He stepped out free as air
and purring slightly, while the cat,
its face and body badly scratched,
hissed and spat between the knots
and tangled strands of its string suit.



I can't believe you thought I'd leave you without a proper poem! Here's the Andrew Marvell Poem from which I took my reference.




To his coy mistress

Had we but world enough, and time,
This coyness, lady, were no crime.
We would sit down, and think which way
To walk, and pass our long love's day.
Thou by the Indian Ganges' side
Should'st rubies find: I by the tide
Of Humber would complain, I would
Love you ten years before the flood,
And you should, if you please, refuse
Till the conversion of the Jews.
My vegetable love should grow
Vaster than empires, and more slow ;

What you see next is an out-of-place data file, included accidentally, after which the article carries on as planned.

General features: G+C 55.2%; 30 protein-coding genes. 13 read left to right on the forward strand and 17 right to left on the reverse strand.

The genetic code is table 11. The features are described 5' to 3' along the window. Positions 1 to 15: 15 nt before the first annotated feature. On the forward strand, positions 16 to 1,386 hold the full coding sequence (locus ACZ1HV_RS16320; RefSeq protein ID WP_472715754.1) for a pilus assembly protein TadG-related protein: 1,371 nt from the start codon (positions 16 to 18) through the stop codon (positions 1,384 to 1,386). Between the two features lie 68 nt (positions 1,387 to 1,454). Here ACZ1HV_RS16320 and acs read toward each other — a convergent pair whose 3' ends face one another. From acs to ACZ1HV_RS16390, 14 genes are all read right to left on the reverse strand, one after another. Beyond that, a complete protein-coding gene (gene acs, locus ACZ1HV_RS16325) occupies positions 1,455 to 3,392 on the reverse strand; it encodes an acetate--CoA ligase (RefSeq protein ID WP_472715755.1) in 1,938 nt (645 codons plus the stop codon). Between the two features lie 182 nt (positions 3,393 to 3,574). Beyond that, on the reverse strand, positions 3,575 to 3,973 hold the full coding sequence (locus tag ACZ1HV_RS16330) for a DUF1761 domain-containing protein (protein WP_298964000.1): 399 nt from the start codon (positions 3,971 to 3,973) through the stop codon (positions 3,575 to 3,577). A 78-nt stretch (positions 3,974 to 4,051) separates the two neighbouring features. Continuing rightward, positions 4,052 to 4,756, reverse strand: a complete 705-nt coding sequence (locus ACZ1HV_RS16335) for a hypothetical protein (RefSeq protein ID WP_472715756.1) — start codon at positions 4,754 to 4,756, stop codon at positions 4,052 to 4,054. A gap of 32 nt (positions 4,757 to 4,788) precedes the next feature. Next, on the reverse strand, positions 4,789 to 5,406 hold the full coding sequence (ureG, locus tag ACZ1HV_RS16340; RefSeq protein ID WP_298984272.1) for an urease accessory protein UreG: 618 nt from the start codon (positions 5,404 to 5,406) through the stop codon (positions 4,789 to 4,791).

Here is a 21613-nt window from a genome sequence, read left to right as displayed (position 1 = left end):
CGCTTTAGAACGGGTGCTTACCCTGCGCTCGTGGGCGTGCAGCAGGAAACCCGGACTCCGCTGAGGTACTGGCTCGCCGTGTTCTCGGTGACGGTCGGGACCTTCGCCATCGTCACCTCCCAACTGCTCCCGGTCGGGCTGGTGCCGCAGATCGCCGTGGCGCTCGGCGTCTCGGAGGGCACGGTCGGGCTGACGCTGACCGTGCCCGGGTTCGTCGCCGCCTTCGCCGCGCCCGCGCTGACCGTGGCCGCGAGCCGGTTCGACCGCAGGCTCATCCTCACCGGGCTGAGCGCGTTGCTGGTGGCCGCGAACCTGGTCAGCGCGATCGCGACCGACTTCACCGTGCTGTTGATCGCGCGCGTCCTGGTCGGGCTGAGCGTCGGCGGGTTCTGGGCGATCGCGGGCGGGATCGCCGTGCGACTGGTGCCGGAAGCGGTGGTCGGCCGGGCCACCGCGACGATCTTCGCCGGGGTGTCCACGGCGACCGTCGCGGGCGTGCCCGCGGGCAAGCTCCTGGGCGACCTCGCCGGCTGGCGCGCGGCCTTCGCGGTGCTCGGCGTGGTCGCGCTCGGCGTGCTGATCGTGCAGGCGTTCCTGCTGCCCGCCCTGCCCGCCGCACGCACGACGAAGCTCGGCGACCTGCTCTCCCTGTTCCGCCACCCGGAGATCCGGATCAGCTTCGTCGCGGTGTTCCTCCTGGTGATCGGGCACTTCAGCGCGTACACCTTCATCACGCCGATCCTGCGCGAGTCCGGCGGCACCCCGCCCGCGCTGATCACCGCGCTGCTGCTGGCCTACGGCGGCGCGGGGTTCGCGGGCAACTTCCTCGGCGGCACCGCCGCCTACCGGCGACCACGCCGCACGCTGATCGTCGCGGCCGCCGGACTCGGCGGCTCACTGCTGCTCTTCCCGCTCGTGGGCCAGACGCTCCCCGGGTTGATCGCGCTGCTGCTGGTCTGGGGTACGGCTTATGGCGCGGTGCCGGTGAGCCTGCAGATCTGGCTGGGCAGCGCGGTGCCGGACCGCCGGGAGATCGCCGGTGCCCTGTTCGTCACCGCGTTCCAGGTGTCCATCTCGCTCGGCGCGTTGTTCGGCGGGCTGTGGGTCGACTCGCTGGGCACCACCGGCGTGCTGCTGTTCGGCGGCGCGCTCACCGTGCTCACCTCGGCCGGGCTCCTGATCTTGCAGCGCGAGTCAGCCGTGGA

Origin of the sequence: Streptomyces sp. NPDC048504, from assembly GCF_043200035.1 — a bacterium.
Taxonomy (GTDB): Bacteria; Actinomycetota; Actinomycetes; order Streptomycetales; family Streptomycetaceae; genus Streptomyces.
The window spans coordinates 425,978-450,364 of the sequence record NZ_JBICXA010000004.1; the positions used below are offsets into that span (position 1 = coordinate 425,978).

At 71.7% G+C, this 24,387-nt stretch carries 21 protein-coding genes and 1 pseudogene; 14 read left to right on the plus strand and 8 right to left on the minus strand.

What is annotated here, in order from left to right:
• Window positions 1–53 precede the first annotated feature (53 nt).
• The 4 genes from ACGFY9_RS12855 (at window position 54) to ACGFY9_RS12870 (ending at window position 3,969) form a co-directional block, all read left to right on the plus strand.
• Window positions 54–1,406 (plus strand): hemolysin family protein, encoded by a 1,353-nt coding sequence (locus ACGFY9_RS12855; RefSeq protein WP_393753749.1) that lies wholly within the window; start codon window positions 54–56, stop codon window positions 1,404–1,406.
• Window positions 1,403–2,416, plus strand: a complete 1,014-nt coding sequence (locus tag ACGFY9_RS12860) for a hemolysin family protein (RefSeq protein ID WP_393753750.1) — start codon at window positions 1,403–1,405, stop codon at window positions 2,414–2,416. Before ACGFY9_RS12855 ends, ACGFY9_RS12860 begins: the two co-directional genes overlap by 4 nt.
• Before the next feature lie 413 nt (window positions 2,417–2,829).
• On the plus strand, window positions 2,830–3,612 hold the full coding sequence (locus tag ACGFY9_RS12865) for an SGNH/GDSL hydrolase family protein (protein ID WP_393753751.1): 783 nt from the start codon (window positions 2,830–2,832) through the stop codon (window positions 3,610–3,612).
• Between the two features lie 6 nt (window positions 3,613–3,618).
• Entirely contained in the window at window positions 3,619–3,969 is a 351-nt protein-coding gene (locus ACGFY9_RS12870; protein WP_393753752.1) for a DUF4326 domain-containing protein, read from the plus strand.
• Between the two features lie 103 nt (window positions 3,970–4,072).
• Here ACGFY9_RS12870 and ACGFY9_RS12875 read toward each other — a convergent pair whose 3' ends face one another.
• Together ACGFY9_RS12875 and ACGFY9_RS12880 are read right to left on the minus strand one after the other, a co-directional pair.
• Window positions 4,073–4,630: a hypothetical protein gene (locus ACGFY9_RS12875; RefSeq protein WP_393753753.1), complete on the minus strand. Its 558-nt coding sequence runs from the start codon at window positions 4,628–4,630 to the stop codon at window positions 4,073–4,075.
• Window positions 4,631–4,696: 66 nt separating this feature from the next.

An hundred years should go to praise
Thine eyes, and on thy forehead gaze ;
Two hundred to adore each breast,
But thirty thousand to the rest ;
An age at least to every part,
And the last age should show your heart ;
For, lady, you deserve this state,
Nor would I love at lower rate.

But at my back I always hear

Time's winged chariot hurrying near ;
And yonder all before us lie
Deserts of vast eternity.
Thy beauty shall no more be found,
Nor, in thy marble vault, shall sound
My echoing song: then worms shall try
That long-preserved virginity,
And your quaint honor turn to dust,
And into ashes all my lust :
The grave's a fine and private place,
But none, I think, do there embrace.

Now, therefore, while the youthful hue

Sits on thy skin like morning dew,
And while thy willing soul transpires
At every pore with instant fires,
Now let us sport us while we may,
And now, like amorous birds of prey,
Rather at once our time devour,
Than languish in his slow-chapt power.
Let us roll all our strength and all
Our sweetness up into one ball,
And tear our pleasures with rough strife
Thorough the iron gates of life :
Thus, though we cannot make our sun
Stand still, yet we will make him run.

26 comments: